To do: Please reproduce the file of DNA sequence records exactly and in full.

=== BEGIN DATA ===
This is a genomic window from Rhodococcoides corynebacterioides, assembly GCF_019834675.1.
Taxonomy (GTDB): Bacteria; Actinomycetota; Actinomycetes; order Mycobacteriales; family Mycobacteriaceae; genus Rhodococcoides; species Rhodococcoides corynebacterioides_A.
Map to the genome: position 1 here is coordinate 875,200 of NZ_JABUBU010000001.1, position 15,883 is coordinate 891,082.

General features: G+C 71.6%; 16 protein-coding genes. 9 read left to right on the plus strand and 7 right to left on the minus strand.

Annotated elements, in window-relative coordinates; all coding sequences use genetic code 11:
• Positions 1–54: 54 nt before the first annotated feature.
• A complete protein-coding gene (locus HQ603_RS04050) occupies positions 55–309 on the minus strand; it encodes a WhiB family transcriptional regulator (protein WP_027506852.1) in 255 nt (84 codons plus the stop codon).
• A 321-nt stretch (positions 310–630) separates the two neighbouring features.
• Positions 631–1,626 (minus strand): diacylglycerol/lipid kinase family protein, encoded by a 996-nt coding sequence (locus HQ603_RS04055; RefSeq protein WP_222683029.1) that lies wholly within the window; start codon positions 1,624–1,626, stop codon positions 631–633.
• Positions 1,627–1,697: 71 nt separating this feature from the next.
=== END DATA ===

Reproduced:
This is a genomic window from Rhodococcoides corynebacterioides, assembly GCF_019834675.1.
Taxonomy (GTDB): Bacteria; Actinomycetota; Actinomycetes; order Mycobacteriales; family Mycobacteriaceae; genus Rhodococcoides; species Rhodococcoides corynebacterioides_A.
Map to the genome: position 1 here is coordinate 875,200 of NZ_JABUBU010000001.1, position 15,883 is coordinate 891,082.

General features: G+C 71.6%; 16 protein-coding genes. 9 read left to right on the plus strand and 7 right to left on the minus strand.

Annotated elements, in window-relative coordinates; all coding sequences use genetic code 11:
• Positions 1–54: 54 nt before the first annotated feature.
• A complete protein-coding gene (locus HQ603_RS04050) occupies positions 55–309 on the minus strand; it encodes a WhiB family transcriptional regulator (protein WP_027506852.1) in 255 nt (84 codons plus the stop codon).
• A 321-nt stretch (positions 310–630) separates the two neighbouring features.
• Positions 631–1,626 (minus strand): diacylglycerol/lipid kinase family protein, encoded by a 996-nt coding sequence (locus HQ603_RS04055; RefSeq protein WP_222683029.1) that lies wholly within the window; start codon positions 1,624–1,626, stop codon positions 631–633.
• Positions 1,627–1,697: 71 nt separating this feature from the next.